Had someone told me that I would be a camp director, I never would have believed it. I would have had difficulty imagining such an incredible job with its Peter Pan like existence. The counselors aren’t exactly the “lost boys,” but living for 25 years among college students and campers does lead to a prolonged adolescence. The real reason I never would have foreseen a life at camp is that I was a homesick kid!
My first summer at a two week camp in Alabama, I wrote my mom a letter and told her that if she didn’t pick me up by Tuesday (letter was written on Friday) that I was going to hitch-hike home. I’m sure that mom spent some sleepless nights and even warmed up the car engine, but by the time she got the letter, called the director and the director checked in on me, I had forgotten my threat! I was actually starting to have fun, and when I realized the director knew my name, things were looking up.
As a teen-ager I continued going to camp for 5 weeks every summer. I remember the rest hour blues and rainy days when nothing felt familiar. And I remember getting tearful when we’d sing “You Are My Sunshine” or “Leaving on a Jet Plane.” One time on a camp trip, I sneaked to a payphone to call home. When I heard mom’s voice, the emotion surprised me and I burst into tears. When I went off to college, I would wake up in my bleak concrete block dorm wishing I were in my bedroom at home. But at that point, I knew that I could love a place and still miss home. I knew that the pit in my stomach wasn’t going to kill me and that it would go away when the sun came out or when I moved on to the next activity.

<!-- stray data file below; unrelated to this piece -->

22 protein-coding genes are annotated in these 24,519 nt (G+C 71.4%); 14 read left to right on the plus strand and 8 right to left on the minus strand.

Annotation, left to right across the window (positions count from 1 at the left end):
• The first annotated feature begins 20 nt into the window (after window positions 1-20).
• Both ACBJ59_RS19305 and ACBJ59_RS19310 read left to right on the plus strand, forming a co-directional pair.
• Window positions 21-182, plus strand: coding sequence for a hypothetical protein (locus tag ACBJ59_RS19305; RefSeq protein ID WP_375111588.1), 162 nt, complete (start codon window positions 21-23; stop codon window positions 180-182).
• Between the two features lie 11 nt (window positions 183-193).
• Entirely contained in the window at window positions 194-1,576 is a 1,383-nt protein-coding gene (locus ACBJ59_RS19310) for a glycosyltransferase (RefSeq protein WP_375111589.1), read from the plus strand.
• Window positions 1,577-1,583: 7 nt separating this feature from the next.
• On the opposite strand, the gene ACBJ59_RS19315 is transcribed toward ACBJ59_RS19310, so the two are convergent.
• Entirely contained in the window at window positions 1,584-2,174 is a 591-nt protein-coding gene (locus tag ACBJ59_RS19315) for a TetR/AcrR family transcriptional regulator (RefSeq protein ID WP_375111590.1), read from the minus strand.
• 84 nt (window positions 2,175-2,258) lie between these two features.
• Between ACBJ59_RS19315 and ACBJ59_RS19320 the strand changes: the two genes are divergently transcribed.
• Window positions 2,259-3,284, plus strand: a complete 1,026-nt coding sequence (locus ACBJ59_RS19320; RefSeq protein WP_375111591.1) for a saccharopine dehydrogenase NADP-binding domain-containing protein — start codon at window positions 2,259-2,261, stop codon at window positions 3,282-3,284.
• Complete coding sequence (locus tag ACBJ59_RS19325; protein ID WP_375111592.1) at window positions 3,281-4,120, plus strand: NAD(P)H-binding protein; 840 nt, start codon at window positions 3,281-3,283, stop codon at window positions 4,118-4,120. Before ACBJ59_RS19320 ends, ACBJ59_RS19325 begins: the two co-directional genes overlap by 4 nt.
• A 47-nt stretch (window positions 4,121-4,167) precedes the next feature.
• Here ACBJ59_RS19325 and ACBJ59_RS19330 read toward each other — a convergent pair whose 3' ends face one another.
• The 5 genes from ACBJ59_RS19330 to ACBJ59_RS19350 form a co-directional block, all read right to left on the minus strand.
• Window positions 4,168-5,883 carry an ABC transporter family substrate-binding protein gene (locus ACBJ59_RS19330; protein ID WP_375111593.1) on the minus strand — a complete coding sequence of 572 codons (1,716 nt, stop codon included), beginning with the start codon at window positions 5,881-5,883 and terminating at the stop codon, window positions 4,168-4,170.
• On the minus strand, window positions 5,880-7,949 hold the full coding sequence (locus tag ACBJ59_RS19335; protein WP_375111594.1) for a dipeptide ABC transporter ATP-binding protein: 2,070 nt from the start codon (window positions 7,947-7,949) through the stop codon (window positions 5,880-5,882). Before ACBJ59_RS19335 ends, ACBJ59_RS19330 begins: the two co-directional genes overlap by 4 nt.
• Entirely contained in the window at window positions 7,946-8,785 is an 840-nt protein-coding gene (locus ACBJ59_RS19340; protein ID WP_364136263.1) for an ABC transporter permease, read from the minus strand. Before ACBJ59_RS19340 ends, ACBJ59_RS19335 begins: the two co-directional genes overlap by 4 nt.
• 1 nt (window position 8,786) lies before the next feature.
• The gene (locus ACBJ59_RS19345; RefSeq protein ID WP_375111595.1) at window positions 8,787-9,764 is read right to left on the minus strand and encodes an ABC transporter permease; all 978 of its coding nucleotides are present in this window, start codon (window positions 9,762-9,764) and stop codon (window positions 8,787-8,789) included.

Over the years I’ve shared my experience as I’ve talked with many girls who’ve missed home or worried that they couldn’t finish the camp session. Some just need a hug and a good cry. Others need a firmly written and encouraging letter from mom and dad. There are some campers who needed daily encouragement throughout their session at camp, and then years later would send me a postcard from China or South Africa where they were exchange students or studying abroad. I like to think that struggling through a camp session gave them the “muscle” needed to take on adventures when they called their name.
It’s normal to miss home, family and all that is familiar when away from camp. A big part of the camp experience is the growth that comes from that opportunity. Clinical psychologist and school consultant, Michael Thompson, wrote a great book Homesick and Happy. A proponent of summer camp, Thompson describes many experiences in which the camp setting allows the opportunity for growth when experiencing time away from parents. He also offers many suggestions for parents to help them prepare their child (and themselves) for the camp experience. I encourage you to check it out! Meanwhile, we are looking forward to helping next summer’s campers grow in confidence they experience the BEST SUMMER EVER!